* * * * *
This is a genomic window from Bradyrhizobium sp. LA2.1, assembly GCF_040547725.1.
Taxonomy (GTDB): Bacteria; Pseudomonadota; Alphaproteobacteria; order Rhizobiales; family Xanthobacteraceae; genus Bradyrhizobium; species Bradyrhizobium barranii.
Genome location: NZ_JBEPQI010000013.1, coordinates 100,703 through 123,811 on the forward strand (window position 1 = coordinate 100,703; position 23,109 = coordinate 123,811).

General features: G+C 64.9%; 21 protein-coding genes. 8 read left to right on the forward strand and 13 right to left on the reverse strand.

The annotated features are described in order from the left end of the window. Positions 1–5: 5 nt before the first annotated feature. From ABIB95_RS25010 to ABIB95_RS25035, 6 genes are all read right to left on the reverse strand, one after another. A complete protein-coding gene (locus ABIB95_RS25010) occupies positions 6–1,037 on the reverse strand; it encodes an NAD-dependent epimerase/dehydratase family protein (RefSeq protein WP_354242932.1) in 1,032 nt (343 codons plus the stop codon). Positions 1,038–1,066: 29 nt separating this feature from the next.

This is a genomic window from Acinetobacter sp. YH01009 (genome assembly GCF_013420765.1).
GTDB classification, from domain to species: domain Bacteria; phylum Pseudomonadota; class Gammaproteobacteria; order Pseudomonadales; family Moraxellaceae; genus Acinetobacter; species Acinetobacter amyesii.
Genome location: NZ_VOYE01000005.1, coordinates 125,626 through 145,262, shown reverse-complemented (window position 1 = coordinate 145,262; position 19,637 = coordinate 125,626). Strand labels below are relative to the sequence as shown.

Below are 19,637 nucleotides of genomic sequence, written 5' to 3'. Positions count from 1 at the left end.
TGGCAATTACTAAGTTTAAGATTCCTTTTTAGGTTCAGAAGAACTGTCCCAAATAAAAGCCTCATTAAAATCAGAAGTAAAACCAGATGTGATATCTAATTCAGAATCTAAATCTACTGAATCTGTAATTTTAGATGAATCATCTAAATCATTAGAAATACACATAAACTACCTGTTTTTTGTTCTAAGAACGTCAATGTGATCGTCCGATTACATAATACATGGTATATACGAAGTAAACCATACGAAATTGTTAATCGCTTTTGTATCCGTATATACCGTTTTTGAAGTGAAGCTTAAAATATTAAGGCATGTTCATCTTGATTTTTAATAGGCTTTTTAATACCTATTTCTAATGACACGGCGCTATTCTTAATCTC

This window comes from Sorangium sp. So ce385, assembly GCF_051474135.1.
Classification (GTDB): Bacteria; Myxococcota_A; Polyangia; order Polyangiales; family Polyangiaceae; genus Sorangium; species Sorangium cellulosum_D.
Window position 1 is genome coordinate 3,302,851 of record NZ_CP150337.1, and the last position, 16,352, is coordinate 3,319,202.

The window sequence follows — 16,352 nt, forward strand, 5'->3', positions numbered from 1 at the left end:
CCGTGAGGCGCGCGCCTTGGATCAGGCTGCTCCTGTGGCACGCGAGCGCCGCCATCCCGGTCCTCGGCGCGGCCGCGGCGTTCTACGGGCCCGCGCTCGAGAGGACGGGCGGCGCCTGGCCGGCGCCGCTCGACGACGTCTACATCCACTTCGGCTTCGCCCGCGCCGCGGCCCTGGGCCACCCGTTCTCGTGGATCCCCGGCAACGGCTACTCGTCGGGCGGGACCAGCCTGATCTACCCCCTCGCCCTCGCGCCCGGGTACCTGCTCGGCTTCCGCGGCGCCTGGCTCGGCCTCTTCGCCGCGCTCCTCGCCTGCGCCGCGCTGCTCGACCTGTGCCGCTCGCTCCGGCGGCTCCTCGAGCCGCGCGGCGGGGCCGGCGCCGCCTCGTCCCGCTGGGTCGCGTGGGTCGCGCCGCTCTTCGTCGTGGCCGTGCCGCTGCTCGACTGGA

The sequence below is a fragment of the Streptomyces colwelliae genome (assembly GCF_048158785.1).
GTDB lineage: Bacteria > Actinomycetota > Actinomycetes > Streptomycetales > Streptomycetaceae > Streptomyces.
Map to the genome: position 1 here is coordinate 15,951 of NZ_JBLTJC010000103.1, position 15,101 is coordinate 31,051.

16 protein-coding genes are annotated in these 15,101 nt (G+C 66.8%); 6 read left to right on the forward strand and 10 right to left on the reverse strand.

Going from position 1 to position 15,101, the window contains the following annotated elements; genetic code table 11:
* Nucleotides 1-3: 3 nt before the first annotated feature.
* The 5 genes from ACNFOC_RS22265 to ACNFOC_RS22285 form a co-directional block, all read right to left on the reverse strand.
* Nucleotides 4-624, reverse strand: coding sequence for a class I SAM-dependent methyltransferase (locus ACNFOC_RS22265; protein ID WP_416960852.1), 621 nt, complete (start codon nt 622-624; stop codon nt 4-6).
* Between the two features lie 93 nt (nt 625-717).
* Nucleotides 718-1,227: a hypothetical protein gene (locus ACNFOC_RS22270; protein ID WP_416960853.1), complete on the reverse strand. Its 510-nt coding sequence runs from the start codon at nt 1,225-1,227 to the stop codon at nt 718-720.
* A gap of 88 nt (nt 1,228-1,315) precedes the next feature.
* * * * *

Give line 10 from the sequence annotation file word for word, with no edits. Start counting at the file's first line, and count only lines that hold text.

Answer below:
TGGCAATTACTAAGTTTAAGATTCCTTTTTAGGTTCAGAAGAACTGTCCCAAATAAAAGCCTCATTAAAATCAGAAGTAAAACCAGATGTGATATCTAATTCAGAATCTAAATCTACTGAATCTGTAATTTTAGATGAATCATCTAAATCATTAGAAATACACATAAACTACCTGTTTTTTGTTCTAAGAACGTCAATGTGATCGTCCGATTACATAATACATGGTATATACGAAGTAAACCATACGAAATTGTTAATCGCTTTTGTATCCGTATATACCGTTTTTGAAGTGAAGCTTAAAATATTAAGGCATGTTCATCTTGATTTTTAATAGGCTTTTTAATACCTATTTCTAATGACACGGCGCTATTCTTAATCTC